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Why Malaysia’s Maternal Deaths Skyrocketed In 2021

Lack of access to antenatal care, safe delivery, and family planning during the Covid-19 pandemic caused Malaysia’s maternal mortality rate to shoot up, says Dr John Teo.

A pregnant woman. Image by Pexels from Pixabay.

KUALA LUMPUR, Jan 4 – In 2021, Malaysia recorded its highest maternal mortality rate in decades at 300 pregnancy-related deaths, or a maternal mortality ratio (MMR) of 68.2 for 100,000 live births, according to the Department of Statistics Malaysia.

This was more than double the figure of the previous year, which was 24.9 for 100,000 live births.

“We haven’t seen such a high figure since the 1980s,” said Dr John Teo, consultant obstetrician and gynaecologist at the Malaysia Women and Girls Forum 2022 held last December 15.

The pandemic exacerbated the problem of access to health care for women, particularly pregnant women, he said, adding that there are three main factors affecting maternal mortality, which are antenatal care, safe delivery, and family planning.

“During the pandemic, access to antenatal care decreased because of movement restrictions and so on and so forth. Women were worried about going to health care facilities because of fear of contracting Covid,” said Dr Teo.

“And in particular, pregnant women, they would rather stay home.”

He added that the immigrant population, which already had great difficulty accessing the health care system in normal times, faced even more barriers during the pandemic with ongoing enforcement activities.

“That exacerbates the problem to the point of sometimes no access. So, all this contributed,” he explained.

The delay in vaccinating pregnant women was also a crucial factor that contributed to the higher rise of maternal mortality, Dr Teo said.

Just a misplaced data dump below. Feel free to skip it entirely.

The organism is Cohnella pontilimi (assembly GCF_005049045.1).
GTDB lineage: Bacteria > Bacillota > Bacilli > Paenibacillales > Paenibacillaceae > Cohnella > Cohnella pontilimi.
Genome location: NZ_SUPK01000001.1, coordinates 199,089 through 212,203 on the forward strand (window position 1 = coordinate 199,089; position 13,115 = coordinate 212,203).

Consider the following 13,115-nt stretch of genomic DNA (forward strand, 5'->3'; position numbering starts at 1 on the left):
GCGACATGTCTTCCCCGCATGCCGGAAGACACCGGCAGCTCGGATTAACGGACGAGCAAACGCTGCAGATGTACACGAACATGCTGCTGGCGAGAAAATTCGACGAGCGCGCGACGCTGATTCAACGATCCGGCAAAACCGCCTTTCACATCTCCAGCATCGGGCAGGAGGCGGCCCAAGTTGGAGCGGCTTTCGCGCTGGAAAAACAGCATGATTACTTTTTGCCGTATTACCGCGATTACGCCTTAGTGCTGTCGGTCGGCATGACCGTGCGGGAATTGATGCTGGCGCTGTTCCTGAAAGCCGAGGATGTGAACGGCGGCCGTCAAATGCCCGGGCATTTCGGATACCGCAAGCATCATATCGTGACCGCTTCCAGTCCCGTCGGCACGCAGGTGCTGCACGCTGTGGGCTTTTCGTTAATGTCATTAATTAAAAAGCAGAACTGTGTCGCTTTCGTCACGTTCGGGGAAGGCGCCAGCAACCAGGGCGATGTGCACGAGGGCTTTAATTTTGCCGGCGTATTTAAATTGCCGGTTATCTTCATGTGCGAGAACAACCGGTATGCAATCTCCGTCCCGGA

“We started vaccinating pregnant women much later. Even at the start, there was confusion about who should be vaccinated and so on and so forth.”

Aside from lack of access to adequate antenatal care, the ability to have safe deliveries was also compromised during the pandemic.

“And of course, they (pregnant women) have difficulty in reaching public facilities or hospital facilities to have safe delivery,” said Dr Teo.

“Coupled with the fact that we have a system that is overwhelmed with so many in-patients and ICUs that are full, and that is a natural consequence of what has happened.”

He added that family planning was also put on the back burner during the pandemic.

“When the movement control order (MCO) restrictions were released, family planning was not considered an essential service. And so, some family planning clinics had to actually close down.

“So instead of enhancing services and making sure that services and supplies are there, it actually decreased,” he explained.

While the solutions to halting the increase in maternal mortality are complex and multiple, Dr Teo said the key is to ensure women, especially pregnant women, are at the forefront of policy and research.

“So that if we were to actually start vaccination, start early. We also have to make sure they get access to antenatal care quickly. And to ensure that during the pandemic, there is no hindrance or barriers towards safe delivery.

“With family planning, if you meet all the unmet needs (such as contraceptive services), you can actually decrease maternal mortality by about 30 per cent. If we can do that and put it at the forefront, then I think that will be something that can help in the future.”

According to the World Health Organization, Malaysia’s MMR fell from 141 deaths per 100,000 live births in 1970 to 28.8 in 2007 and further declined to 25 in 2017.  

However, in the last decade, the MMR in Malaysia has remained consistently in the 20 to 30 range per 100,000 live births, with barely any improvement until it skyrocketed in 2021.

In comparison, the average rate of maternal mortality in the European Union is eight deaths per 100,000 live births.

Countries like Poland, Greece, Finland, and Sweden have an even lower rate at three to four per 100,000 live births.

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